The blue flag with the white crescent-shaped symbol in the upper left corner has a long tradition. As early as 1776 it was used by Colonel Moultrie in the fight against the English off Charleston. The symbol is based on an emblem on the caps of the revolutionary soldiers of South Carolina and does not represent a crescent moon, as is often assumed. In 1861, South Carolina, with its dependence on the Union, added a palmetto tree, also in simple white, as another central symbol. This flag has not been changed to this day.
Around 1861 an unofficial "sovereignty flag" or "secession flag" was created, consisting of a horizontal blue cross with 13 stars, the central star slightly larger, as well as a crescent moon and a palmetto tree in white on the red background of the upper left part. However, this flag was not officially recognized at any time, but was also displayed in other states on universities or official buildings.
South Carolina State Flag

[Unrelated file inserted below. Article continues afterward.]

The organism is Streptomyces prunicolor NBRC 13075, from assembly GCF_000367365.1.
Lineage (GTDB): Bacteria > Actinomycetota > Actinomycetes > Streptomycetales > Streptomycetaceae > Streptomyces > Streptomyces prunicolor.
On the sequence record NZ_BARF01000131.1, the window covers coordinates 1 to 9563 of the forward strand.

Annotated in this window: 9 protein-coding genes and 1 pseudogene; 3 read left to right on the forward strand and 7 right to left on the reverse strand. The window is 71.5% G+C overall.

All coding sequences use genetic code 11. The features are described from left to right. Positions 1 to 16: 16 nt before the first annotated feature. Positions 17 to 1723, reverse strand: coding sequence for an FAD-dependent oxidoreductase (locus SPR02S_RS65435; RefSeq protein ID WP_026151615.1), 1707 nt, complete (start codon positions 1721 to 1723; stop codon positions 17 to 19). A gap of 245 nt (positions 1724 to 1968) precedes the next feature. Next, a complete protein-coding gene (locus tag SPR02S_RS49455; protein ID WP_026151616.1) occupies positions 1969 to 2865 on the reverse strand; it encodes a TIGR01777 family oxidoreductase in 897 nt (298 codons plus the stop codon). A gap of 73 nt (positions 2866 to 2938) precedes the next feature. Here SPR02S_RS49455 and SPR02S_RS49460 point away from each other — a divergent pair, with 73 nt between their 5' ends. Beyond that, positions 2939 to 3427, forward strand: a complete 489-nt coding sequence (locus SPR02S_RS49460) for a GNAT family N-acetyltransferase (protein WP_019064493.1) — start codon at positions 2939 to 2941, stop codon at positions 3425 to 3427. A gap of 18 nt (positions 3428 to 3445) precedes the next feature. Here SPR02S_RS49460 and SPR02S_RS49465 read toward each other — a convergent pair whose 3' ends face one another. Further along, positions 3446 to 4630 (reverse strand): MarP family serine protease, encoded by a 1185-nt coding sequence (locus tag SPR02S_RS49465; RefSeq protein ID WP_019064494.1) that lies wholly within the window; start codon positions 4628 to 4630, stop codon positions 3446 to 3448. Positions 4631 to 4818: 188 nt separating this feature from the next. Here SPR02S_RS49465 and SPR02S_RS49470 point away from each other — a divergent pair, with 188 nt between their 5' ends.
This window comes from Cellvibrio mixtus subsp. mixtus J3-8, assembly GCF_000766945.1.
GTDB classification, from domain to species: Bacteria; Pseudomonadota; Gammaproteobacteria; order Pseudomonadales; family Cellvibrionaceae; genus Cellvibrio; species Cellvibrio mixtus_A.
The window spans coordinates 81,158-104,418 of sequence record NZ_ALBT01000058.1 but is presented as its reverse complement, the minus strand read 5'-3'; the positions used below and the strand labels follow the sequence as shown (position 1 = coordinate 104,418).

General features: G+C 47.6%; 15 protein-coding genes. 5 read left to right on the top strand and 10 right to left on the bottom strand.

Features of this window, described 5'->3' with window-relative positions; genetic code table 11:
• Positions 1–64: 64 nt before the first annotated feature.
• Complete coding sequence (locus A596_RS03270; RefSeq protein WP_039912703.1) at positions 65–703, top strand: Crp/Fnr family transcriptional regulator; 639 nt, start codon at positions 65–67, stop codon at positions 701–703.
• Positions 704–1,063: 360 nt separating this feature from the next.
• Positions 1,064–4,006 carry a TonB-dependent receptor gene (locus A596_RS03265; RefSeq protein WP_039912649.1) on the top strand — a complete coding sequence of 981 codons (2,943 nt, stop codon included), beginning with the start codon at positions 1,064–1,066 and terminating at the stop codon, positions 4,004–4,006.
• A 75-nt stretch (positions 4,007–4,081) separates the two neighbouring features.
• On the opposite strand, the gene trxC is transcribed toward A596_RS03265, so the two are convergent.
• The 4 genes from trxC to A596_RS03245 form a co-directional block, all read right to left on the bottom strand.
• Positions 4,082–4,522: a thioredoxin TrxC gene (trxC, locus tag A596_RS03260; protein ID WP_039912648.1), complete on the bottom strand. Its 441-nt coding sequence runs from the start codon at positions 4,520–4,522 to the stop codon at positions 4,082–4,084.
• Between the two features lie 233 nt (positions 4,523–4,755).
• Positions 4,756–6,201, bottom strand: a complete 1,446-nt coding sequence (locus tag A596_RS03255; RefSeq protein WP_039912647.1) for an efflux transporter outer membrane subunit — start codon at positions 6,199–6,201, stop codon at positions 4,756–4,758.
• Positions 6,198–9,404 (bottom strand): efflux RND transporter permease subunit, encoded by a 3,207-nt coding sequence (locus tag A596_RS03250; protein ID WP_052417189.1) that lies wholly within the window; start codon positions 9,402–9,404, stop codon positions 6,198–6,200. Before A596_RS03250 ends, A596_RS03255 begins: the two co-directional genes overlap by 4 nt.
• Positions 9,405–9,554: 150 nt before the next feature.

left: from 1776
re: from 1861 until today
Unofficial sovereignty flag
1861 to 1865
When the civil war broke out, Tennessee took a version based on the Confederate flag and replaced the stars in the blue field with its state seal. The seal shows, from top to bottom, the number "XVI" (Roman 16, for the 16th American state), a plow and a field plant, the word "Agriculture", a small sailing ship, and the word "Commerce" ( Trade).
This remained unchanged until 1897. Then the flag consisted of three diagonally cut fields in the colors red, white and blue, the yellow inscription "The Volunteer State" and again "16". This idiosyncratic shape was changed to the current version in 1905: a red flag with a narrow blue stripe on the right edge, a blue circle framed in white, and inside with three stars in different orientations. These represent the three main regions of the state, East, Central, and West Tennessee. The blue circle is intended to illustrate their connection. The blue edge bar, on the other hand, was only for design reasons, so that it does not appear too blood red when it hangs limply on the mast.
Tennessee state flag
li: 1861 to 1897
re: 1895 to 1905
Tennessee state flag